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    we use a rolled up cardboard-held-together-with-duct-tape fancified redneck killing cone. We put the chicken in the cone and I cut the throat. DH holds the legs to keep it from kicking out. We kill one, leave it to bleed out while we skin and gut the one before. We just butchered 5 EE roosters, gave 2 to son in law at his request.

    I save the livers and gizzards, we love those fried. I keep the necks to cook for broth, then can for dog food. I put the feet in the freezer this go-round. They are greenish legs. What color broth will I get with not-yellow legs? If it is a muddy yuck color, I don't think I could get past that.

    So you can cut the back and break it open like cracking an egg? Intriguing. I will have to try this. More details please?

    We are packed up on meat. We have chicken, pork from the pig we raised and processed, half of a grass fed beef bought from a friend and our ram we sent to slaughter. I would love to have shrimp and some fish too, but I think I'll just be darn happy with what wealth of food we have.

    I did tell my husband I sure would like to have a chicken plucker, but since it's about a thousand dollars, I see skinning chickens for a long time in my future. sure would like to see a picture of that handy-dandy gadget your son made for you.
     
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  4. Oct 19, 2017
    NH Homesteader

    NH Homesteader Super Self-Sufficient

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    Bay, you should build one! There are plans for drum pluckers all over the place. My friend and her husband built one and it works just fine. She even does turkeys with it.
     
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  5. Oct 19, 2017
    frustratedearthmother

    frustratedearthmother Sustainability Master

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  6. Oct 19, 2017
    baymule

    baymule Super Self-Sufficient

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    Hmmmm........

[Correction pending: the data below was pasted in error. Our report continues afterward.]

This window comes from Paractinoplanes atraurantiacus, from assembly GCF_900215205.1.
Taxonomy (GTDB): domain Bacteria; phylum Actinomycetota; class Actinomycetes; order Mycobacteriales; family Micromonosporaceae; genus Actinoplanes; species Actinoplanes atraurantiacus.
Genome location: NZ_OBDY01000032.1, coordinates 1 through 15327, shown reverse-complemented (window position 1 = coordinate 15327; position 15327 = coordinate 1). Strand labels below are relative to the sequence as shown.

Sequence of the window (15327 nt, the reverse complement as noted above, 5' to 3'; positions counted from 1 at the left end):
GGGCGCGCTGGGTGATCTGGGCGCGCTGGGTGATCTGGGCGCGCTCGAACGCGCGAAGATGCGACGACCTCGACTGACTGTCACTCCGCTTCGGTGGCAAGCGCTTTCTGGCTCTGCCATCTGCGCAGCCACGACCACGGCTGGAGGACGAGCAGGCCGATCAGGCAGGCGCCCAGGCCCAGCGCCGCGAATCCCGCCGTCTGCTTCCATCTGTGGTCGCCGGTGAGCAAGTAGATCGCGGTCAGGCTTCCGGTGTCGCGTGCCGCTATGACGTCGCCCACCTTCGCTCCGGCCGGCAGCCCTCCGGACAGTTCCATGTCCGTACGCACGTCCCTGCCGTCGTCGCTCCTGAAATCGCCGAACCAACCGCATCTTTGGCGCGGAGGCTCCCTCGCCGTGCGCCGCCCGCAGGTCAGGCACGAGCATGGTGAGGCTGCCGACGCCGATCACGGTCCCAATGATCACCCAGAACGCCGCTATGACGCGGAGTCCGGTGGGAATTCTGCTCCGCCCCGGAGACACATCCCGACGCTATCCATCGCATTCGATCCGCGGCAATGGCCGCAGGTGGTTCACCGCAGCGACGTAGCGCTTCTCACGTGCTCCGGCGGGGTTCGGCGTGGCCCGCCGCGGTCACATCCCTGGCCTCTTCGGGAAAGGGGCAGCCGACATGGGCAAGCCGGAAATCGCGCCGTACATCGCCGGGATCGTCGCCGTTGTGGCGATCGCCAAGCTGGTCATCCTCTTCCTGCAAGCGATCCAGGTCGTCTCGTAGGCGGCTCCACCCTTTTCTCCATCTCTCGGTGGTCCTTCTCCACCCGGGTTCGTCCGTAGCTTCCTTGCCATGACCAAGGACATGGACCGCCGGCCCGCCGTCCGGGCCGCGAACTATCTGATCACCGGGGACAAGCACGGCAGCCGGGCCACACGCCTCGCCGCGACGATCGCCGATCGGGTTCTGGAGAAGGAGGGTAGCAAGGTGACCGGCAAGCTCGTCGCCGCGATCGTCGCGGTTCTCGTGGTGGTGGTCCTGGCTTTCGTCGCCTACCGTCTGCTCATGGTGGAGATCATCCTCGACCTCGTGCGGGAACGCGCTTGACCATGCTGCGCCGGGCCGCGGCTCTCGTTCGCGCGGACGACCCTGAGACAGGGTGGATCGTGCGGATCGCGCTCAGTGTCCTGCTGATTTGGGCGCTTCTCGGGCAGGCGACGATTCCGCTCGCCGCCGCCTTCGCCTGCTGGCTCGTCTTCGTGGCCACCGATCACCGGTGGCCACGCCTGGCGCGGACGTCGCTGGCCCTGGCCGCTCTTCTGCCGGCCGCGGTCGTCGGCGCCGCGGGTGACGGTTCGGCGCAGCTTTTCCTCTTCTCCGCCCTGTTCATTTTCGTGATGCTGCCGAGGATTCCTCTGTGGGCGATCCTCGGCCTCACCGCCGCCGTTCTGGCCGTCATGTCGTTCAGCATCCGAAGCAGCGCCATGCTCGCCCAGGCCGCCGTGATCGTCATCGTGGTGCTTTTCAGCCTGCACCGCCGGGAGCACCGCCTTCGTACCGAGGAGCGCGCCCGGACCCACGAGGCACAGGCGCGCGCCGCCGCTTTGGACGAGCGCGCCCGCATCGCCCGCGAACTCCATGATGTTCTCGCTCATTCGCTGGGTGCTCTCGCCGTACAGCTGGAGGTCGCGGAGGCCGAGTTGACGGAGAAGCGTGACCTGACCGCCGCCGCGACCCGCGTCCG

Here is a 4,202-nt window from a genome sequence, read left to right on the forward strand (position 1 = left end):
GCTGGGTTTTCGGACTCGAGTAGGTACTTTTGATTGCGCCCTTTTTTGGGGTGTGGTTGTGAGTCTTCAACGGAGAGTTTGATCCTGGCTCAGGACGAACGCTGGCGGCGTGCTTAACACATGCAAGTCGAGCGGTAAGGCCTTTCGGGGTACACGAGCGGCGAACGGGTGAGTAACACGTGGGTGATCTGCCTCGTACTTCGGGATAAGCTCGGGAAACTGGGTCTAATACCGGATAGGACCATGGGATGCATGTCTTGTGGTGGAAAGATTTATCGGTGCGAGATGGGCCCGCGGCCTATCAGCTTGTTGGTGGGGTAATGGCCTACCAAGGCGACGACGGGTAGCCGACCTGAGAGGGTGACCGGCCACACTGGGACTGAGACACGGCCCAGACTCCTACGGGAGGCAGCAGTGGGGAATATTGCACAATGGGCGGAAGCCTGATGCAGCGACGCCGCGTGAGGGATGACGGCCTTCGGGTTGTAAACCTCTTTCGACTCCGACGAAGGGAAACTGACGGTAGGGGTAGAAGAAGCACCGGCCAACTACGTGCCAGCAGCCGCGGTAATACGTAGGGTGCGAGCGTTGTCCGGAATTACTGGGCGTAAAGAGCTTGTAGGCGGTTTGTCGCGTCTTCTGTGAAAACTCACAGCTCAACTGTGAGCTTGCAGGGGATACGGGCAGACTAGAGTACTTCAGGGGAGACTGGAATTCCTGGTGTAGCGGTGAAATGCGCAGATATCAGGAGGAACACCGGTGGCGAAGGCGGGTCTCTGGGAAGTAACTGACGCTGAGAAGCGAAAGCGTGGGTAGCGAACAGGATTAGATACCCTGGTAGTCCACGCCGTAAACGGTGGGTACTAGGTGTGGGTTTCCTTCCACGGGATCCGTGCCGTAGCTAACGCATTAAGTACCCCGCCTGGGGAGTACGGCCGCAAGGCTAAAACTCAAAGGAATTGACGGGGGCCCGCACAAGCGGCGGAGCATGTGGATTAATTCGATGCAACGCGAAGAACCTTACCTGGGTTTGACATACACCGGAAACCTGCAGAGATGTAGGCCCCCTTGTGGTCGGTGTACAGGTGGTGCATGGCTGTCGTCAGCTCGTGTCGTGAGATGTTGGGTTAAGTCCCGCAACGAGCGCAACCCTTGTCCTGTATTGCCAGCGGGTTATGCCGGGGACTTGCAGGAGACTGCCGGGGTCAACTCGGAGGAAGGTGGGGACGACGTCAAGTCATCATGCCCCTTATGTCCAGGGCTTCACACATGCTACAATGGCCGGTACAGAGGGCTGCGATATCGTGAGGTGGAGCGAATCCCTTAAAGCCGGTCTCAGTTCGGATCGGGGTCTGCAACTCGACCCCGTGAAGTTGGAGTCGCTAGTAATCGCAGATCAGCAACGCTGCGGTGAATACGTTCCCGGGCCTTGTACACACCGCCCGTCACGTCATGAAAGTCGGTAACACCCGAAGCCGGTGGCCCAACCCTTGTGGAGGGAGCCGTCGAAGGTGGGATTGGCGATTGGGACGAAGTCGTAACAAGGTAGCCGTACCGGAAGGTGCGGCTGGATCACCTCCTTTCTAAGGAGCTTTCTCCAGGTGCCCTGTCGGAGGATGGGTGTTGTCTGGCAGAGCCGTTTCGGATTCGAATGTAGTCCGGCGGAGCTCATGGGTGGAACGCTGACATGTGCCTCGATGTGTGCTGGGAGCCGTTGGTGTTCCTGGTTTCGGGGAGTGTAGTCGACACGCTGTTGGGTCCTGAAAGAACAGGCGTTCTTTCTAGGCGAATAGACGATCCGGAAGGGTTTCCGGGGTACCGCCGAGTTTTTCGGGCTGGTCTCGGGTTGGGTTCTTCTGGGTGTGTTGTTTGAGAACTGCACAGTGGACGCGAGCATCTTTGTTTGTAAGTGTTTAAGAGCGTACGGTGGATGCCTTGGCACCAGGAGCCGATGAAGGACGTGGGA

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  7. Oct 19, 2017
    frustratedearthmother

    frustratedearthmother Sustainability Master

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  8. Oct 19, 2017
    Beekissed

    Beekissed Mountain Sage

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    Or you could buy a $3 C clamp and screw it to a board, attach small blocks of wood to the clamp part and have a nifty skinner station. ;) Either way that bird gets nekked.

    We even removed the little bar on the end of the little screw portion and added a window sash crank handle for ease of turning.

    Bay, if you use a bleach bottle your hubby won't have to hold those legs for ya. I keep two tacked up so I can load them both and have a bird bleeding out in one while I'm butchering the other and just keep doing a round Robbin on them. Put up a bird, slit the throat, remove bled out bird and process, rinse and repeat.
     
  9. Oct 19, 2017
    frustratedearthmother

    frustratedearthmother Sustainability Master

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    We bought the plucker because most of the time I prefer skin on birds. With our busy schedules the plucker saves us a LOT of time and wear and tear on the hands.
     
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  10. Oct 19, 2017
    Beekissed

    Beekissed Mountain Sage

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    A plucker is definitely the way to go when one is doing high volume and meat birds, to boot. I just butcher around 25-40 birds a season and only dual purpose breeds, plus I can them all, so no need for skin.